Huawei's LiteOS looks to play central role in Internet of Things
The new operating system can work on everything from wearables to connected vehicles, Huawei said during a press conference on Wednesday.
Former CNET contributor Don Reisinger is a technology columnist who has covered everything from HDTVs to computers to Flowbee Haircut Systems. Besides his work with CNET, Don's work has been featured in a variety of other publications including PC World and a host of Ziff-Davis publications.
China's Huawei Technologies is ramping up its claim on the Internet of Things market with a new operating system, the world's largest telecommunications equipment maker announced Wednesday.
Dubbed LiteOS, the operating system is designed to run on products that have traditionally not connected to the Internet, but will. LiteOS is exceedingly small in size, coming in at just 10KB (for comparison's sake, mobile operating systems are several gigabytes in size), and requires no configuration on the user's part, Huawei said during a press conference on Wednesday at Huawei Network Congress 2015, held in Beijing on Wednesday and Thursday. The LiteOS platform can also work on everything from wearables to connected vehicles, Huawei said.
The Internet of Things has quickly become the latest buzzy topic in the technology industry. The movement is defined by turning "dumb" products that sit offline and have no real communication with the user, manufacturer or outside world, into "smart" products. In order to achieve that goal, companies are slowly bundling Internet connectivity into their products and doing everything from pushing updates to them to allowing them to communicate with other products in the home.
A slew of formerly dumb products are getting some brains through Internet connectivity. Google's Nest smart thermostat, for instance, is one of the most prominent examples. Refrigerators, washers and dryers, and other home products are also increasingly adding Internet connectivity, along with cars and other products.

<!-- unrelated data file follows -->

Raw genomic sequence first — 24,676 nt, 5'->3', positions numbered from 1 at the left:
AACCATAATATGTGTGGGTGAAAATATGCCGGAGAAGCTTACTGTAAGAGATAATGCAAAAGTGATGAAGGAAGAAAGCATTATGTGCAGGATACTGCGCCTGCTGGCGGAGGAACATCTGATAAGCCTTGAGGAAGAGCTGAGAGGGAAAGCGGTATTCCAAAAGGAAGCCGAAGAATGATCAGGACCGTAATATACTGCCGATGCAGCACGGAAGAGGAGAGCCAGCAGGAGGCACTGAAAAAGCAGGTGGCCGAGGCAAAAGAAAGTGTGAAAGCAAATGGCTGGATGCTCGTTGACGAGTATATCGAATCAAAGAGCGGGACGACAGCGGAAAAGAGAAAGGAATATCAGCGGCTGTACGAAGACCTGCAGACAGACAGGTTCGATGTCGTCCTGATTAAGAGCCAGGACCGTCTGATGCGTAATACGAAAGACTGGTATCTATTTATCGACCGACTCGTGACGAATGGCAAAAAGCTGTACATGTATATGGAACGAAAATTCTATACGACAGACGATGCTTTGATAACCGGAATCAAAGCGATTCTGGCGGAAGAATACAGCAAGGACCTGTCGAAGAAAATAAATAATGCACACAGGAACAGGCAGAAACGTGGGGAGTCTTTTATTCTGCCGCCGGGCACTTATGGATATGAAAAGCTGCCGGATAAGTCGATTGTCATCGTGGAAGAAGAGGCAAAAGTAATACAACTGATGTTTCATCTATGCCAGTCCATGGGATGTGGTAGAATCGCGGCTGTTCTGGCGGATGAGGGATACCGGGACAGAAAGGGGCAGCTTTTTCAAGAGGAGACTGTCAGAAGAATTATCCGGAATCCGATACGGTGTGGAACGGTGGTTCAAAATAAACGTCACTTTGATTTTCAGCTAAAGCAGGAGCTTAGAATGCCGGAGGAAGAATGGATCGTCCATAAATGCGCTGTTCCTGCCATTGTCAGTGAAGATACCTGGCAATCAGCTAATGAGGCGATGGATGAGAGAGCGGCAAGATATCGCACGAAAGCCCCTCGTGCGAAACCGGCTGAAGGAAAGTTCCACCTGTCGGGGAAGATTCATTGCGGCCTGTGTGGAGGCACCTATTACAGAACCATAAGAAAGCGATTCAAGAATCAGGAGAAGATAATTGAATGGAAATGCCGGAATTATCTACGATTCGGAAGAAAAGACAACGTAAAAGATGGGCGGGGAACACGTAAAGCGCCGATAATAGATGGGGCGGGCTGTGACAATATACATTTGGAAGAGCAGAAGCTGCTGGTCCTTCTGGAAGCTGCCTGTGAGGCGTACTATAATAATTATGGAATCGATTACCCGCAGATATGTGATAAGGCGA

Analyst firm Gartner said earlier this year that the number of networked devices will soar to roughly 26 billion units by 2020, up from about 900 million in 2009. Another research firm, the International Data Corporation, says that the Internet of Things market will see revenue exceed $3 trillion by 2020.
Huawei's move is to profit from the software needs of those products. Unlike Intel and Samsung, which want to handle components, Huawei is most concerned with being the driver for connectivity through its LiteOS operating system. Indeed, the China-based company said on Wednesday during its press conference in Beijing that its Internet of Things offerings will cater to companies around the world.
To bolster its appeal to companies, Huawei also announced plans to build out its "Agile Network Architecture" to provide all of the infrastructure companies would need to build out connectivity in their devices. At the core of that effort are two services it's calling Agile IoT Gateway and Agile Controller. Those services, the company says, will reduce the workload that will be placed on wireless data networks that would need to accommodate the explosion in Internet-connected devices. Indeed, Huawei predicts that by 2025, 100 billion connections will be generated around the world.
Huawei's Internet of Things service is available now to vendors. The company didn't announce any partners by name, but it did say that it "has been involved in a number of in-depth technological collaborations" over the last few years. Huawei expects those connections to continue and expand over time.
Huawei did not immediately respond to a request for comment.